When mobile sports betting (placing bets through electronic devices) comes to New York, Governor Andrew Cuomo wants it to be run like the state lottery.
That is, it would be run by the state, or at least a single state-selected vendor, not competitive companies.
And that, say many mobile sports betting supporters, could be a mistake. And there could be a showdown with state lawmakers currently considering bills that envision a competitive multi-vendor model.
Is there a difference?
“It’s early days but the data we have is that the lottery / monopoly model is underperforming (in terms of revenue) when compared to highly competitive markets,” said Chris Grove, managing director of Eilers & Krejcik Gaming, one on the gambling industry specialized national research company. “It’s lagging behind in terms of sales and handling (the amount of money wagered).”
However, Cuomo chose mobile betting precisely because he sees it as a source of income for the state.
“The question is not whether or not we offer mobile sports betting,” Cuomo said as he released details of his proposal for the 2021-22 state budget this week. “The question is more how and who makes the profit. It’s very lucrative. “
Cuomo’s team estimates that mobile sports betting could generate $ 500 million in annual revenue, and he believes government scrutiny would ensure more of that money goes to the state, which is currently running a $ 15 billion deficit .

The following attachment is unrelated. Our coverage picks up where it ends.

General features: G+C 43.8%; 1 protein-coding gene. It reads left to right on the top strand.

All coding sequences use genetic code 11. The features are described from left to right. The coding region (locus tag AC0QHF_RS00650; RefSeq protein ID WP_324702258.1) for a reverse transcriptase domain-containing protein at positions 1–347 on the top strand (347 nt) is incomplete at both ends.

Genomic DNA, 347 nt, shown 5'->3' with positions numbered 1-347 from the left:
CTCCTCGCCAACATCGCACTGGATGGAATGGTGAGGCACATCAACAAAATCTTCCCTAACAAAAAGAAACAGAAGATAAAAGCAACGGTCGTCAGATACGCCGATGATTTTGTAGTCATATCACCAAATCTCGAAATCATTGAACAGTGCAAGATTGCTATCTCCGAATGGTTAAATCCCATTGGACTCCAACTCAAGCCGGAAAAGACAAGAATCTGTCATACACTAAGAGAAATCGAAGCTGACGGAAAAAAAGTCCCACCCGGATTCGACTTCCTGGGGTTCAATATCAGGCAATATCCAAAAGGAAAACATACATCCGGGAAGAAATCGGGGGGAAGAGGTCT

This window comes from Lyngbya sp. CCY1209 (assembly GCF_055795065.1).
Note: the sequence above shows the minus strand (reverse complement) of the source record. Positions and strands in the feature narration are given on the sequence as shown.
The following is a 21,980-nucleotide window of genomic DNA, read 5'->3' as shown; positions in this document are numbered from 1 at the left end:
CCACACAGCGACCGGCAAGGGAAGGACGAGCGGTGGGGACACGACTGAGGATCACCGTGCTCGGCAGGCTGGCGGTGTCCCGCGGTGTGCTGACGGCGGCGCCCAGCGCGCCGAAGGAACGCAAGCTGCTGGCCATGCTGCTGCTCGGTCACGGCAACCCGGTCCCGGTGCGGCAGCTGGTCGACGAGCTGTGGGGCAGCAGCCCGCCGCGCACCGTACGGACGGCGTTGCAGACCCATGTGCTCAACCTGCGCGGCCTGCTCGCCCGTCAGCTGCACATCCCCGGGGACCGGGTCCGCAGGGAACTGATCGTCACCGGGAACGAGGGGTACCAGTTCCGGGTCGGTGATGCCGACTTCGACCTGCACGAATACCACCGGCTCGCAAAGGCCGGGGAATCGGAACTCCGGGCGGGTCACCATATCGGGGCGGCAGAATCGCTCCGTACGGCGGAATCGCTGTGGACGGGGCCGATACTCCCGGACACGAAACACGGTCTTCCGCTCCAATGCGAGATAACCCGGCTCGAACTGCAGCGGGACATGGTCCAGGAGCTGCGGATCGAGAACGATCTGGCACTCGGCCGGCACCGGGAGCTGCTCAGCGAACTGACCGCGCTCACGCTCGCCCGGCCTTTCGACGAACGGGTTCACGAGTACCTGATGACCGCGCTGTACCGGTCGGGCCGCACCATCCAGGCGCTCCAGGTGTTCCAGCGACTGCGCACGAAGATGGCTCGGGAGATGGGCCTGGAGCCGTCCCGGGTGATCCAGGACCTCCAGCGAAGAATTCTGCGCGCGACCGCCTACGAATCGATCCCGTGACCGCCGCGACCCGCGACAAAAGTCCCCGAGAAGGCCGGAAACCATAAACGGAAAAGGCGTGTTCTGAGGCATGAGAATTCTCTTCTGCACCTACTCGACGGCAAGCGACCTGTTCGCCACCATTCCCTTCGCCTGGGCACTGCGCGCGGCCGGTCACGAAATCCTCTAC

“I believe the people of the state should get the revenue,” Cuomo said. “This is not a moneymaker for private interests just to generate more tax revenue. We want the real income from sports betting. “
Cuomo’s support for some form of mobile sports betting represents a change from previous years when he argued that online betting would require a constitutional change.
Cuomo signed into law in 2019 that introduced sports betting in New York, but only for bets made on the physical premises of the state’s four licensed Upstate casinos. (That also opened the door to physical sports books run by the state’s Indian nations).
While gaming proponents welcomed Cuomo’s change of heart on mobile betting, they question his support for a government model.
“I think we all agree that we have to maximize income for the state while stabilizing the economic situation in the state casinos,” said Jeff Gural, who owns Tioga Downs near Binghamton, one of the four commercial casinos Sports betting is legal. “But I think the competitive market is the best way to maximize the revenue we can get. I don’t think the lottery model would work. “